Postnatal aversive experience impairs sensitivity to natural rewards and increases susceptibility to negative events in adult life

Rossella Ventura, Roberto Coccurello, Diego Andolina, Emanuele Claudio Latagliata, Claudio Zanettini, Valentina Lampis, Marco Battaglia, Francesca R. D'Amato, Anna Moles

Research output: Contribution to journalArticle

Abstract

Evidence shows that maternal care and postnatal traumatic events can exert powerful effects on brain circuitry development but little is known about the impact of early postnatal experiences on processing of rewarding and aversive stimuli related to the medial prefrontal cortex (mpFC) function in adult life. In this study, the unstable maternal environment induced by repeated cross-fostering (RCF) impaired palatable food conditioned place preference and disrupted the natural preference for sweetened fluids in the saccharin preference test. By contrast, RCF increased sensitivity to conditioned place aversion (CPA) and enhanced immobility in the forced swimming test. Intracerebral microdialysis data showed that the RCF prevents mpFC dopamine (DA) outflow regardless of exposure to rewarding or aversive stimuli, whereas it induces a strong and sustained prefrontal norepinephrine (NE) release in response to different aversive experiences. Moreover, the selective mpFC NE depletion abolished CPA, thus indicating that prefrontal NE is required for motivational salience attribution to aversion-related stimuli. These findings demonstrate that an unstable maternal environment impairs the natural propensity to seek pleasurable sources of reward, enhances sensitivity to negative events in adult life, blunts prefrontal DA outflow, and modulates NE release in the reverse manner depending on the exposure to rewarding or aversive stimuli.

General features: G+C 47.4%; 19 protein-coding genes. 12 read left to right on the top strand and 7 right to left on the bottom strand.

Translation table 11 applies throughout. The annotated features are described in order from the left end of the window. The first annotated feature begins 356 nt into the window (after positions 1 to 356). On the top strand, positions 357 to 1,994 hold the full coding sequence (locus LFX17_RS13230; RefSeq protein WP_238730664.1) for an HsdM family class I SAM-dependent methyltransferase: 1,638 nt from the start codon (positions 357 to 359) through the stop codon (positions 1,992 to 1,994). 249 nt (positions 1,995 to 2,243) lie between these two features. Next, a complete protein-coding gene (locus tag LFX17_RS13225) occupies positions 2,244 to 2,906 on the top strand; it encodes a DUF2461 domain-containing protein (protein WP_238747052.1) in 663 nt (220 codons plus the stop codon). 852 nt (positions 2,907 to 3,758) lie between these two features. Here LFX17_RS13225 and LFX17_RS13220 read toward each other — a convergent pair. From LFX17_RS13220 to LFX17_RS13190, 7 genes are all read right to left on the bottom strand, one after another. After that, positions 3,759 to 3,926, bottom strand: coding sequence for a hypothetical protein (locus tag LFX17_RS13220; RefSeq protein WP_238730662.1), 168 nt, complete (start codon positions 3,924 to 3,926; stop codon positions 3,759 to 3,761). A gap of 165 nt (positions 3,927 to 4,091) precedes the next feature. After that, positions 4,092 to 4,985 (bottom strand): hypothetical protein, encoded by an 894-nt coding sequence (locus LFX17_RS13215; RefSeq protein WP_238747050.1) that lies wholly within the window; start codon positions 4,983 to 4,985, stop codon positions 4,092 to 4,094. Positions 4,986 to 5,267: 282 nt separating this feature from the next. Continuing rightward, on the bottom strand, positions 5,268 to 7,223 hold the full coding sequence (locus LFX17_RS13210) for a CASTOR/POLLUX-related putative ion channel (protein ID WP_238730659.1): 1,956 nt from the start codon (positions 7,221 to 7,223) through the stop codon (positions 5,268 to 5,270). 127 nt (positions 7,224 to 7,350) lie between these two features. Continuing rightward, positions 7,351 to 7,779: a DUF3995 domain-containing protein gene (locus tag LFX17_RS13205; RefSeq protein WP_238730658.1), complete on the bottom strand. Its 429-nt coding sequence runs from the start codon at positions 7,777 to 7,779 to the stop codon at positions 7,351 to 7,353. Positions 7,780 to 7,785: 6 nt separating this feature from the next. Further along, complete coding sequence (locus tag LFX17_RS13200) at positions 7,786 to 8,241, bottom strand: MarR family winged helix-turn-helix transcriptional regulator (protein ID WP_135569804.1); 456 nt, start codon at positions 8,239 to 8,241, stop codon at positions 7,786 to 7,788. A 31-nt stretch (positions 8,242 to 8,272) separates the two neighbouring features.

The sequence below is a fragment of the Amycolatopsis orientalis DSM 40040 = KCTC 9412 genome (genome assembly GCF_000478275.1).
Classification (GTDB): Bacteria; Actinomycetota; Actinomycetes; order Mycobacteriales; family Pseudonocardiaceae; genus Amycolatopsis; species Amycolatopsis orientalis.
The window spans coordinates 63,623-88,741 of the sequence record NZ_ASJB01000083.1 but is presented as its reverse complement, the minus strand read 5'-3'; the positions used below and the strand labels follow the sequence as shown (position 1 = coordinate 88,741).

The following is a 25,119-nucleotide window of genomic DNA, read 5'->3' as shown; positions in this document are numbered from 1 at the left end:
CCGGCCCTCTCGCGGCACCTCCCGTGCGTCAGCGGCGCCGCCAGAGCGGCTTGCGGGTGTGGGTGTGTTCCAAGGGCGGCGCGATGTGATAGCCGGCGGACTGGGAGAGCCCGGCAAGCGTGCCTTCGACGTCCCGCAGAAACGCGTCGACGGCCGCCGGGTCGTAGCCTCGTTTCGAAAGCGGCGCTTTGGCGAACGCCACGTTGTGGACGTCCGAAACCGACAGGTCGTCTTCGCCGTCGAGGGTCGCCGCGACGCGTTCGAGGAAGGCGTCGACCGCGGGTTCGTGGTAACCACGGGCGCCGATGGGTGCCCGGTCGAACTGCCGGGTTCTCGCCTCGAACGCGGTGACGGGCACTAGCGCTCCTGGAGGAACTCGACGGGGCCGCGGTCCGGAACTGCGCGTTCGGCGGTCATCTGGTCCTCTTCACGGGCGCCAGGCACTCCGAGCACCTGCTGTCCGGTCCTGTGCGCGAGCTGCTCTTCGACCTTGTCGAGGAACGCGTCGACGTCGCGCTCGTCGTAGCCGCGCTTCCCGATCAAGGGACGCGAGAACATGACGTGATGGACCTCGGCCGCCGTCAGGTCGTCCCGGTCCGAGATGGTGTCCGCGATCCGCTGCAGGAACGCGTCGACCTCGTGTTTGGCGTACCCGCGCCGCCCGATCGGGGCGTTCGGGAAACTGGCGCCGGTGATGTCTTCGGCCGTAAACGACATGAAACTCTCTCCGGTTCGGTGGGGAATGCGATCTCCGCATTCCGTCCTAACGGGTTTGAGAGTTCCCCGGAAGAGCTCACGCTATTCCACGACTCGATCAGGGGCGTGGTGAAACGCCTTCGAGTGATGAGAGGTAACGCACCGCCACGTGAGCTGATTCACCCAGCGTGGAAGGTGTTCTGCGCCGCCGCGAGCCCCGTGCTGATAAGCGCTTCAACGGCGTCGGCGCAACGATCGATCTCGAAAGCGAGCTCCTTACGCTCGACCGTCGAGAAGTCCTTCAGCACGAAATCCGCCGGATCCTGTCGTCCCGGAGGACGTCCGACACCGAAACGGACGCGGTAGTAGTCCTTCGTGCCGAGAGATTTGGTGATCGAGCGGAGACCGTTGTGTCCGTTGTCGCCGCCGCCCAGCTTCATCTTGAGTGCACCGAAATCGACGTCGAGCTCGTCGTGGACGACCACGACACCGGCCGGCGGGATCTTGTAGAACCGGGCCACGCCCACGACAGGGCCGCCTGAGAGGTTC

Original languageEnglish
Pages (from-to)1606-1617
Number of pages12
JournalCerebral Cortex
Volume23
Issue number7
DOIs
Publication statusPublished - Jul 2013

Keywords

  • cross-fostering
  • dopamine
  • norepinephrine
  • prefrontal cortex
  • salience attribution

ASJC Scopus subject areas

  • Cognitive Neuroscience
  • Cellular and Molecular Neuroscience

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